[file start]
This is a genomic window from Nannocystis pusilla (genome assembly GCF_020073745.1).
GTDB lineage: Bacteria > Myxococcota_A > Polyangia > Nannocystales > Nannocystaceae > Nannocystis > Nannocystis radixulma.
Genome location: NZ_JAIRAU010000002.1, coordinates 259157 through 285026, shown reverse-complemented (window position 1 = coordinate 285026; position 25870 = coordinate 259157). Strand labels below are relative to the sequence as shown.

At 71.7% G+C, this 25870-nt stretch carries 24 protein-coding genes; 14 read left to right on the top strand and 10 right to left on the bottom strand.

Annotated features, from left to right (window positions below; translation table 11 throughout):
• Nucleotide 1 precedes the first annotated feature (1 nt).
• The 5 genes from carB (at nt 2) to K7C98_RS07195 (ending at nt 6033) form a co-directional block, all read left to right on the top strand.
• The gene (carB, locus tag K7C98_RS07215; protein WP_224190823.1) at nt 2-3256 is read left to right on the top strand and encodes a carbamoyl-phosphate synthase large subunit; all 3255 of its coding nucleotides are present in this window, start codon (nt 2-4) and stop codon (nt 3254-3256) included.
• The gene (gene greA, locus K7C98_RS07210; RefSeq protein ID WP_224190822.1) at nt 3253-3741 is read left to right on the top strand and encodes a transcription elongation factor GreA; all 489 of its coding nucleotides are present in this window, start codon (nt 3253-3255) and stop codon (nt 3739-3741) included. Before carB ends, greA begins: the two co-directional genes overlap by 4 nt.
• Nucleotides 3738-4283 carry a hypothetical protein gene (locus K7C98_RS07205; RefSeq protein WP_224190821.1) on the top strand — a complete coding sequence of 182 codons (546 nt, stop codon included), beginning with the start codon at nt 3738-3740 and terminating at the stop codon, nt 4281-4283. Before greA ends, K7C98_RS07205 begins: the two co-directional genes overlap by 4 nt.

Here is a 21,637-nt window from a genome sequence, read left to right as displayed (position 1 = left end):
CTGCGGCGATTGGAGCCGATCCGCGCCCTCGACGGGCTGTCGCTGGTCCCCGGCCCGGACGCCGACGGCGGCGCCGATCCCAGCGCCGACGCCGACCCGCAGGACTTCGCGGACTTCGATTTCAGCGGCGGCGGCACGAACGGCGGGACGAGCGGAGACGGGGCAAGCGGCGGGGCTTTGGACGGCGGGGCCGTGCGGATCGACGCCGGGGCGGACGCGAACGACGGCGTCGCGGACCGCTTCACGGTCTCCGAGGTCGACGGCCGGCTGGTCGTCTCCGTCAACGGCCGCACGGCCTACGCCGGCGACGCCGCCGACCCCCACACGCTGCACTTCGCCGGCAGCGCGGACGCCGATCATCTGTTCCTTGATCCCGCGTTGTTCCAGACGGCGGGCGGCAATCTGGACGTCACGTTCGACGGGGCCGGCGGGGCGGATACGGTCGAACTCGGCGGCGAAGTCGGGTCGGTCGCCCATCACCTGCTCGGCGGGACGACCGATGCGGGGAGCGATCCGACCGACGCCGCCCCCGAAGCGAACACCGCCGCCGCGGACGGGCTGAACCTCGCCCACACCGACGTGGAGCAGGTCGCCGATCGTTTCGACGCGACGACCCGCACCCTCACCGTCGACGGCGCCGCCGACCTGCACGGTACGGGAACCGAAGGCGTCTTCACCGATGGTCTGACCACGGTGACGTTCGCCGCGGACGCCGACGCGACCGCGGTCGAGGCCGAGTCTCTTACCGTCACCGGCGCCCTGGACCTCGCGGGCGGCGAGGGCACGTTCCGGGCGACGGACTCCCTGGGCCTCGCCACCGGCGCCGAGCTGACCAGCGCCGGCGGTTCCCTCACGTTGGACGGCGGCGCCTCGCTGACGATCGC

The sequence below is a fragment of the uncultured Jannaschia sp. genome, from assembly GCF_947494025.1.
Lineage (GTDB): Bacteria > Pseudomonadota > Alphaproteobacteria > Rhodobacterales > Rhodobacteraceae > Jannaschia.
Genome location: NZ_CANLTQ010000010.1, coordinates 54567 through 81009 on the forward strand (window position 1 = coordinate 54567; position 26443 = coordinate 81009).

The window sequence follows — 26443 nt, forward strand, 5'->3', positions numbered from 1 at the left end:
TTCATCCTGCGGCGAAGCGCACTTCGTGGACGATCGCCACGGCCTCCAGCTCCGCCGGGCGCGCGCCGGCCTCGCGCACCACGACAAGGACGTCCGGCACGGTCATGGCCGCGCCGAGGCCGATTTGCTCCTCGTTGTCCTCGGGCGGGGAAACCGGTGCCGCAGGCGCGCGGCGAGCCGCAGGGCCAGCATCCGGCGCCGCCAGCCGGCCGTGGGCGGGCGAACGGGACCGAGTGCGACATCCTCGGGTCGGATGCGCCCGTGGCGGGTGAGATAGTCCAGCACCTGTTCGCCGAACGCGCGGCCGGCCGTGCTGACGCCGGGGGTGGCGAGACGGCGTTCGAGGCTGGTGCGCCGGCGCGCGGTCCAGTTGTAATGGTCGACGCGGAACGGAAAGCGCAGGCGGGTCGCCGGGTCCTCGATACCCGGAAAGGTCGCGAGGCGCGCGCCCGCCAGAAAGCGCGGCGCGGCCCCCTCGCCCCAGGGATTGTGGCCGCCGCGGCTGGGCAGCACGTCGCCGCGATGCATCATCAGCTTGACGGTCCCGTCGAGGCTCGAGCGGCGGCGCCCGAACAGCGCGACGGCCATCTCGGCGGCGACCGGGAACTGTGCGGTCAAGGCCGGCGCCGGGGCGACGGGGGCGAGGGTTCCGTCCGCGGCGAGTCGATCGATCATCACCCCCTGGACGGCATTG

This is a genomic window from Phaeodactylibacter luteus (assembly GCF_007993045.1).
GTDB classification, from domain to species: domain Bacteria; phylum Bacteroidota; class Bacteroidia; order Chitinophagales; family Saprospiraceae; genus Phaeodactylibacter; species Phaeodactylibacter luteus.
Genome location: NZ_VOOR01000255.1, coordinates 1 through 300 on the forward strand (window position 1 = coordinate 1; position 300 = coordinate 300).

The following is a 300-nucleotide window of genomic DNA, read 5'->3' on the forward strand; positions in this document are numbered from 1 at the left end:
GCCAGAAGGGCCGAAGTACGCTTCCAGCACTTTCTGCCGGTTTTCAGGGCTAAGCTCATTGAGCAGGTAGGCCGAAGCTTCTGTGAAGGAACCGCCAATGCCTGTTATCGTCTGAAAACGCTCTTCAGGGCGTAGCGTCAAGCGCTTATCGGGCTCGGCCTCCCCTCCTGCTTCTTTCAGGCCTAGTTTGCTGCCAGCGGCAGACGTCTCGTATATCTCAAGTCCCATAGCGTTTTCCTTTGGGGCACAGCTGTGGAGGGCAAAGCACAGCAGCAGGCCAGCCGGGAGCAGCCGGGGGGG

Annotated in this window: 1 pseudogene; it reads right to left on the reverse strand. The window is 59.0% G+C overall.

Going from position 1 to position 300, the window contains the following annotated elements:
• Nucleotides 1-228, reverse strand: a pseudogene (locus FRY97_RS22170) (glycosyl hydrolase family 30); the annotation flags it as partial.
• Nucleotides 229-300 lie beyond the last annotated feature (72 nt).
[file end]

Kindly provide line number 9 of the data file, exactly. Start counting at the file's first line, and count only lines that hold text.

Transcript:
• The gene (gene greA, locus K7C98_RS07210; RefSeq protein ID WP_224190822.1) at nt 3253-3741 is read left to right on the top strand and encodes a transcription elongation factor GreA; all 489 of its coding nucleotides are present in this window, start codon (nt 3253-3255) and stop codon (nt 3739-3741) included. Before carB ends, greA begins: the two co-directional genes overlap by 4 nt.